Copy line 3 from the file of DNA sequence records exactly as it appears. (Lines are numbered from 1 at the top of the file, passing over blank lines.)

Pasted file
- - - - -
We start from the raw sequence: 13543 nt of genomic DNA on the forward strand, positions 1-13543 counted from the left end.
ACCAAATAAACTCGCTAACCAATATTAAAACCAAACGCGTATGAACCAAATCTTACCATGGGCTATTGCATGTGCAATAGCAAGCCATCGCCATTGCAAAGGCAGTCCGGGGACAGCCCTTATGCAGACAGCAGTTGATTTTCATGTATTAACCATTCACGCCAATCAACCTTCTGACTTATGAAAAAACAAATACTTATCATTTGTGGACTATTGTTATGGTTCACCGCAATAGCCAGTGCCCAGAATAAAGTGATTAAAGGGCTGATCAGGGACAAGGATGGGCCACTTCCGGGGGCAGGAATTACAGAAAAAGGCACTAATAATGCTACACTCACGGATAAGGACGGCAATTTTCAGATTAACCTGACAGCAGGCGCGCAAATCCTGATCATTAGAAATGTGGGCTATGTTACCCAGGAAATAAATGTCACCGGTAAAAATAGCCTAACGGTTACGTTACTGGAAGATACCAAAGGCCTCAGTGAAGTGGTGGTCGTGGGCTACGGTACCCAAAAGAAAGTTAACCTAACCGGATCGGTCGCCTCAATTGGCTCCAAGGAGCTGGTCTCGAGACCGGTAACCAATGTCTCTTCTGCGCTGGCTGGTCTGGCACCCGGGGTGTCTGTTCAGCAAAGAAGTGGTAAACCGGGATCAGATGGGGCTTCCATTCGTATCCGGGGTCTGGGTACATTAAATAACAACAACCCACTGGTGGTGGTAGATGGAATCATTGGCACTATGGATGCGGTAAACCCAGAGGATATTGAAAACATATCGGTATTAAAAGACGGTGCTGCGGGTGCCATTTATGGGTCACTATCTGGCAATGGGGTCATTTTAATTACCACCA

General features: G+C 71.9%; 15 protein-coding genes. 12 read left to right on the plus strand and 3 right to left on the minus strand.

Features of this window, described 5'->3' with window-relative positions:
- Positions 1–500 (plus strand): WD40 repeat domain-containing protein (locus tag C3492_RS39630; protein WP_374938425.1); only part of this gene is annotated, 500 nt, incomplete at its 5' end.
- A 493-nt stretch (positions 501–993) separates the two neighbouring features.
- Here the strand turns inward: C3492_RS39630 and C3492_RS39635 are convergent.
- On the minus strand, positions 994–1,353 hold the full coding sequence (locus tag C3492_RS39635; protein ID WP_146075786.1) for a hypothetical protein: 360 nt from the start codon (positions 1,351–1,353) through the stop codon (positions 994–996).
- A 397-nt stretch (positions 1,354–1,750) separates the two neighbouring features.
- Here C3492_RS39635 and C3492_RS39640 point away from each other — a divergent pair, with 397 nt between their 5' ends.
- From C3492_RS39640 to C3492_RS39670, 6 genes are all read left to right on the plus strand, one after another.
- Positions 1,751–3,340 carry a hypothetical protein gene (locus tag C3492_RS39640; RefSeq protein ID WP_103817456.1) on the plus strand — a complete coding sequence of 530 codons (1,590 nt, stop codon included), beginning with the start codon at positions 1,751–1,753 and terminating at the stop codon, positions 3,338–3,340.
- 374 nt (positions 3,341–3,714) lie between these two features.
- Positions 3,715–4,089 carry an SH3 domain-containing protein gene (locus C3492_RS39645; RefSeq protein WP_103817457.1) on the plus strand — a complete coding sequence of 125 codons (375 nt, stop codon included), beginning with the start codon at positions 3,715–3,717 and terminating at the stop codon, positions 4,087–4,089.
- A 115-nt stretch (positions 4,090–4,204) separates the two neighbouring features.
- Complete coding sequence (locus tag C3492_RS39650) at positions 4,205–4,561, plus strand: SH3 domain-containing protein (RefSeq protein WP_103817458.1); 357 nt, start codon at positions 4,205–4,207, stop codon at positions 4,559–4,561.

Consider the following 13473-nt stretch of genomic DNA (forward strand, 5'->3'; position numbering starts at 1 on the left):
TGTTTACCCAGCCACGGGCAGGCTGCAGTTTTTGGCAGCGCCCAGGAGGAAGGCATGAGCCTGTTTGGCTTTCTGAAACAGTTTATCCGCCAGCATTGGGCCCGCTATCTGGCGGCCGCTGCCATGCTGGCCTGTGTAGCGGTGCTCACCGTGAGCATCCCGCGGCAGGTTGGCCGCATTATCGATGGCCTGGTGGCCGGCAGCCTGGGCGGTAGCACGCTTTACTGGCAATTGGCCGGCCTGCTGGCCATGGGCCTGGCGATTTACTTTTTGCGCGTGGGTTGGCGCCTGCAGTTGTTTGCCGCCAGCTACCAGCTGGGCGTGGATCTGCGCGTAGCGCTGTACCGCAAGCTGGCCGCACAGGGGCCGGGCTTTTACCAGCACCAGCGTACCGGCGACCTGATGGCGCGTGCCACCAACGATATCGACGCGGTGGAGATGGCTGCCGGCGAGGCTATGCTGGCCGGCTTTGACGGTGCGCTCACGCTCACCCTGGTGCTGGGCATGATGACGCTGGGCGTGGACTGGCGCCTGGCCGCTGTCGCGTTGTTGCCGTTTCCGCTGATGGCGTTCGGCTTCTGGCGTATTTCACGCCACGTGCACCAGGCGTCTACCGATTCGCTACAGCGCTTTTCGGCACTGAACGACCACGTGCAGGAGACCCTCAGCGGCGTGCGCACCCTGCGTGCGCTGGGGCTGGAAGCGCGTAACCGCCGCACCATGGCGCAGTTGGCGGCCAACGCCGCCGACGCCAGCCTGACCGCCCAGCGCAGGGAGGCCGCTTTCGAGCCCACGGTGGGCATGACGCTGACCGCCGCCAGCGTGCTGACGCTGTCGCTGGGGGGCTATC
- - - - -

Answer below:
General features: G+C 71.9%; 15 protein-coding genes. 12 read left to right on the plus strand and 3 right to left on the minus strand.